Drywall has been the wall finishing material of choice for most of a century, because it’s so easy to install and finish. And when it’s damaged, it’s easy to repair.
Listen to BOB VILA ON PATCHING DRYWALL, or read the text below:
For scratches or small dents, a quick swipe of joint compound and a bit of sanding before priming and painting will do fine. For small holes up to three inches, self-adhesive plastic mesh tape and then a coat or two of patching compound should work.
For medium-size holes between four and six inches, try a drywall “bandage.” Cut the hole into a neat square or rectangle. Transfer that shape onto a piece of new drywall, adding two-inch margins. Trim off the back and gypsum in the two -inch margin but leave the face paper uncut. Spread patching compound around the outside edges of the hole and press the “bandage” into it, feathering the edges. Let it dry, then sand and re-coat with compound.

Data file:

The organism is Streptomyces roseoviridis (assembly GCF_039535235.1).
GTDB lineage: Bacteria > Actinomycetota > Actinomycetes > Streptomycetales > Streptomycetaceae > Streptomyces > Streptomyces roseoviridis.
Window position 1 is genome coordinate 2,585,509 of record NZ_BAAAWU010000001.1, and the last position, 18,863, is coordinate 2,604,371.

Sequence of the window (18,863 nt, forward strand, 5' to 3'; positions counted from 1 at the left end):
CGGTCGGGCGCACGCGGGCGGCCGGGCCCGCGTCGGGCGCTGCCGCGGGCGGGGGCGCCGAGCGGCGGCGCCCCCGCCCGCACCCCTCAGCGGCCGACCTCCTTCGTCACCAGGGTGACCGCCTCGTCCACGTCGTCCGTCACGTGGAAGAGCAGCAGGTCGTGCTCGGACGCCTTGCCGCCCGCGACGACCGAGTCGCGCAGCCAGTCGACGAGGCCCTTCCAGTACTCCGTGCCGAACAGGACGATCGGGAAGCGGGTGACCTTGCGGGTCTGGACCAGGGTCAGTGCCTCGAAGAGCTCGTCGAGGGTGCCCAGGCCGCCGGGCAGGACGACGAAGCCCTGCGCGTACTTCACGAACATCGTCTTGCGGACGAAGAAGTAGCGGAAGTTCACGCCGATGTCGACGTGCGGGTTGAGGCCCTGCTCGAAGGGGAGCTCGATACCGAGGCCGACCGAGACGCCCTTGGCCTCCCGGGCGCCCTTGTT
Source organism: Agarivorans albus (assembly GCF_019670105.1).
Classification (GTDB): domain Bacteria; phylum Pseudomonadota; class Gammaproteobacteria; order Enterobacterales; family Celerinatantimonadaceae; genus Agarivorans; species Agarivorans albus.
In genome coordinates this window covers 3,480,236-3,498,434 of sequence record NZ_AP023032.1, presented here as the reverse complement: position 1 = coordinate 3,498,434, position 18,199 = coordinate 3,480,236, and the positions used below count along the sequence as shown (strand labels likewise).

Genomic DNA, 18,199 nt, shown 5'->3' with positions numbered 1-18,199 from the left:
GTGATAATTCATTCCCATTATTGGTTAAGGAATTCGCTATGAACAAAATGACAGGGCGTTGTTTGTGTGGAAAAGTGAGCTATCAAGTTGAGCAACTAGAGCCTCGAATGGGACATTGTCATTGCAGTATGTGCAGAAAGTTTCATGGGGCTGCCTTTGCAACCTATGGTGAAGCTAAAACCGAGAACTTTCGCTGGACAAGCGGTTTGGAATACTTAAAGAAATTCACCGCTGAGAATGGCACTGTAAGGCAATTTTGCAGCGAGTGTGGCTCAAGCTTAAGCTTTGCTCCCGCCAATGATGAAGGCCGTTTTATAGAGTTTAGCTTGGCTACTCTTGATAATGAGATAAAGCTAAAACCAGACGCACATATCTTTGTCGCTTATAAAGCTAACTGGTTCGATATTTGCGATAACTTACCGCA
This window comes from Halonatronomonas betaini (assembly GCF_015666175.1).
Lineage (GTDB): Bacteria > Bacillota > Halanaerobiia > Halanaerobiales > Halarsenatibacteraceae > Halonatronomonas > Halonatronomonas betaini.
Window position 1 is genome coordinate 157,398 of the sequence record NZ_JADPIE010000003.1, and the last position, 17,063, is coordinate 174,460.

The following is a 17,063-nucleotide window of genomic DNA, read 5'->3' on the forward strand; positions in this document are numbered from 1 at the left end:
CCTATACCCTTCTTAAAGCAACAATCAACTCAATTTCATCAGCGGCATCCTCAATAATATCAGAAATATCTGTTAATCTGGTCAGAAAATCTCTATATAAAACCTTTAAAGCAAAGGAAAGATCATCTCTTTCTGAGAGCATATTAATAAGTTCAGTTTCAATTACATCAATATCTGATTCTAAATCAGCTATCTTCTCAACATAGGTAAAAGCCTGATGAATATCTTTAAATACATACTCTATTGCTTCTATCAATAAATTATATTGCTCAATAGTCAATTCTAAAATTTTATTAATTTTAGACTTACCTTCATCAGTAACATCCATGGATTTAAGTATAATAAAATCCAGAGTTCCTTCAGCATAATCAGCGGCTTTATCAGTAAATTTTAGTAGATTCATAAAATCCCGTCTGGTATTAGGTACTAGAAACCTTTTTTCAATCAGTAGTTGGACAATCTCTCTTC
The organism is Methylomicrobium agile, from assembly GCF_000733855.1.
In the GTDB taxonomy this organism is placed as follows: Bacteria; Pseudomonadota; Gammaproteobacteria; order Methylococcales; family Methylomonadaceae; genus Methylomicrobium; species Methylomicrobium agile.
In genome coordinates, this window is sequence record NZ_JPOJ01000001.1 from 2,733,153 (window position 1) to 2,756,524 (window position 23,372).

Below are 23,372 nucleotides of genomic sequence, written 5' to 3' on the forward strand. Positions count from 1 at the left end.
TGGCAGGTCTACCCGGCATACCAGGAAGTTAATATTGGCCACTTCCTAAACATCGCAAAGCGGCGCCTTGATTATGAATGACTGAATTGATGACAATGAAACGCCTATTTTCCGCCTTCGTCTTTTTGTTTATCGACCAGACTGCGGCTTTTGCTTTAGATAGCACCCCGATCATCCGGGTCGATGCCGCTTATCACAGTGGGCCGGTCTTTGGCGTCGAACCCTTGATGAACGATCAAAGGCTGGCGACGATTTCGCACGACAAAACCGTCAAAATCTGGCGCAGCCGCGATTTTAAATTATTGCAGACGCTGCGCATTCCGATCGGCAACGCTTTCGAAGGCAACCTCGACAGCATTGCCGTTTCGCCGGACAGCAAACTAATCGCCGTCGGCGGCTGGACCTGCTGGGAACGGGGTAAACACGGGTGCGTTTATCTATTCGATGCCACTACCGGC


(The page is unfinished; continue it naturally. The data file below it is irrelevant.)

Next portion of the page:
For holes bigger than a foot wide, cut the drywall back to expose the two nearest studs halfway. Cut a new panel of drywall to fit and attach it as you normally would with drywall screws, joint compound, and tape.
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